However, the company did say that it has found a private company which is ready to ship the smartphones.
Further, a report from Phone Arena claims that users are facing various kinds of troubles when they are trying to get their phones replaced. The company has strictly advised all carriers that any customers that come in the stores to get their Note 7 units replaced should be allowed to do so with ease. However, various users have complained that they are being denied on several grounds.
Samsung’s latest Galaxy Note 7 is making headlines for all the wrong reasons which have led authorities of several countries including India to ban the use of the handset in flights. The South Korean consumer electronics giant has announced that the replacement stock for the Samsung Galaxy Note 7 will arrive country-wise starting this month and the first country to get the new stocks will be Australia, where it will be available beginning September 21.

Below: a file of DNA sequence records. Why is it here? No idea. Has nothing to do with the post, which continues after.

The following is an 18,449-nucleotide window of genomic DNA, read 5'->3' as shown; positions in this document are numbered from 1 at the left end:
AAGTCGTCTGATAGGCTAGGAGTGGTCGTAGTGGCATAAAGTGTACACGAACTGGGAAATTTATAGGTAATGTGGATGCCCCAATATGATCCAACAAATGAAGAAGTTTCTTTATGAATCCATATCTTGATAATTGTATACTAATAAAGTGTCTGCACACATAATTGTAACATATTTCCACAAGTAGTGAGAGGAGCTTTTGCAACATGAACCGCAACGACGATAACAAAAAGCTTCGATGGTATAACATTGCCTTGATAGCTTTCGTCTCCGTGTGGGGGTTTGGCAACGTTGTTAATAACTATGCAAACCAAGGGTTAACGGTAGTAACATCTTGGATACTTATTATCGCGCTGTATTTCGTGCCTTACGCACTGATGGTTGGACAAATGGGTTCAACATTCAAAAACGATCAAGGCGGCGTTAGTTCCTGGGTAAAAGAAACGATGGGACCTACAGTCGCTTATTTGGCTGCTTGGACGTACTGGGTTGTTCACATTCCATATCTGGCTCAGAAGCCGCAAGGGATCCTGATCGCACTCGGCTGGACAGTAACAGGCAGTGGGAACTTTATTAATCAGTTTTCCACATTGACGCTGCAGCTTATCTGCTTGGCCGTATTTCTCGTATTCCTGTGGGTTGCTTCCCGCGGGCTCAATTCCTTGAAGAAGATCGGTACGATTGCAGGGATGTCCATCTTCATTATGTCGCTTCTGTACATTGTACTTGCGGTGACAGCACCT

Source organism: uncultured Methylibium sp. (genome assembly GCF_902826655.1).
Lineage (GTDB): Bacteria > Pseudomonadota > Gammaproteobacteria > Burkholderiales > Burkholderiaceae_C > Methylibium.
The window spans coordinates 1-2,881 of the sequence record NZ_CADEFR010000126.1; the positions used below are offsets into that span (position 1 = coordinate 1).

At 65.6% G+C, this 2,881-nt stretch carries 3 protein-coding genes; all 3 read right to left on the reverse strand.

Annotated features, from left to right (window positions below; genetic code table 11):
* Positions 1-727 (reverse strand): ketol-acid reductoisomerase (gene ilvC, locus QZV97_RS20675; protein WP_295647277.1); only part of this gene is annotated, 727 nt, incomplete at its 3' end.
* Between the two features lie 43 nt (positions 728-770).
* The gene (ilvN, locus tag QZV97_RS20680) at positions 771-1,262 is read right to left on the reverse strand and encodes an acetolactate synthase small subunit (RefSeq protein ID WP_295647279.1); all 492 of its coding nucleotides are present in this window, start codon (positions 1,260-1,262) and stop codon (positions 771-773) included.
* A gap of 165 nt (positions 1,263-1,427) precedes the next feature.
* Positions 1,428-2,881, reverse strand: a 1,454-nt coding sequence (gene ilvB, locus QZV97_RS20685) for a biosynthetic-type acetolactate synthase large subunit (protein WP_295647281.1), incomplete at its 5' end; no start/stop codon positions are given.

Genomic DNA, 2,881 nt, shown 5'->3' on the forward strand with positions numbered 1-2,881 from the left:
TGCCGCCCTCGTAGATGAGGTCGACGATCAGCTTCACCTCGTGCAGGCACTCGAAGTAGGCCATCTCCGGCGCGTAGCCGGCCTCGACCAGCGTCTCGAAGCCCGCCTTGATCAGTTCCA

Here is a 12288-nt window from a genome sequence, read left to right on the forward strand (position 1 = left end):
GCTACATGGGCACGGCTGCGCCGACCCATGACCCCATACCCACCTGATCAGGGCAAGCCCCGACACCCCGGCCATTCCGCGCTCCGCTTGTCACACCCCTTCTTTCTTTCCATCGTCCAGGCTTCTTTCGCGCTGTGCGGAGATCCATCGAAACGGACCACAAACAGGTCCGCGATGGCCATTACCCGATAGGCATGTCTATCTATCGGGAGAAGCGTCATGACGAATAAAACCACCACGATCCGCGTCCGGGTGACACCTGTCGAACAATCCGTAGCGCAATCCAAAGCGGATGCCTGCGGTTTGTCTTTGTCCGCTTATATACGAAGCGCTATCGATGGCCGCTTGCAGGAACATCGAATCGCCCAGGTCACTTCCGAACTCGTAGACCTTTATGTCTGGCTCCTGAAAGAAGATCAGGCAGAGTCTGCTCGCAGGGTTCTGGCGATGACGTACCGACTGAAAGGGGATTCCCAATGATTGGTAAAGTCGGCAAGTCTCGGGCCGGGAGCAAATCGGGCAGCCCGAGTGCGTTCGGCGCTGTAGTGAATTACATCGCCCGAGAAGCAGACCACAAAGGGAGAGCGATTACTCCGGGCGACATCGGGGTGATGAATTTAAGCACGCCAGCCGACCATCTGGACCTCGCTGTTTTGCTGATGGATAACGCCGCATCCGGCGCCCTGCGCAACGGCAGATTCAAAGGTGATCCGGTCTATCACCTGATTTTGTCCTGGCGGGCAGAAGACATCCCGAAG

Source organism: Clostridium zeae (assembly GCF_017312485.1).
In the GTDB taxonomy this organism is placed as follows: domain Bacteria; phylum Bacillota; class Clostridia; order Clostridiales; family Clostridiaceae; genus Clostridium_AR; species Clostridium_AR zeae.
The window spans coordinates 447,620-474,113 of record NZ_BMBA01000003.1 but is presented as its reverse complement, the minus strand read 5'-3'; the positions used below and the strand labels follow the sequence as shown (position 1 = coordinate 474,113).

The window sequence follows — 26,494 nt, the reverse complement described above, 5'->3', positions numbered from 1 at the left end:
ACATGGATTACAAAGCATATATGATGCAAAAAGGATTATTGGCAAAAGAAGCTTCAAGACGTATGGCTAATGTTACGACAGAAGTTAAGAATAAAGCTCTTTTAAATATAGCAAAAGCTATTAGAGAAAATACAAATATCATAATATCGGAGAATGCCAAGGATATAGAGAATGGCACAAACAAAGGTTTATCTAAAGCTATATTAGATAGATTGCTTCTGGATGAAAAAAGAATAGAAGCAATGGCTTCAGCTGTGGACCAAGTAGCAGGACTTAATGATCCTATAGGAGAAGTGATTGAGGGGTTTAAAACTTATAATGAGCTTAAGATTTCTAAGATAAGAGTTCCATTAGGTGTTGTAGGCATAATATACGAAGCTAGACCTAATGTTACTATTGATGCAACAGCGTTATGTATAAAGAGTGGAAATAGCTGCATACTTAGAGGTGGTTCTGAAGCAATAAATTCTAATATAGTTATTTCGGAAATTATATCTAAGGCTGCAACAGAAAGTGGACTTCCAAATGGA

Samsung in the meanwhile has revealed ways how you can check whether a Galaxy Note 7 is safe or not and it can be done through checking the label on the retail box. The company says that the new Note 7 packaging will sport a clear identification on the box which will have a small black square on the white barcode label along with a white sticker with a blue letter ‘S’.
This will allow customers to check their Note 7 units for safety labelling once the replacement units will be available. The new labelling will also curb third-party retailers from selling the old stocked Galaxy Note 7 units. However, what if you receive a Galaxy Note 7 without a retail box (for whatever reason). The South Korean company has you covered there as well, and will also soon let customers cross-check if their Galaxy Note 7 unit is safe by entering an IMEI number via an online database.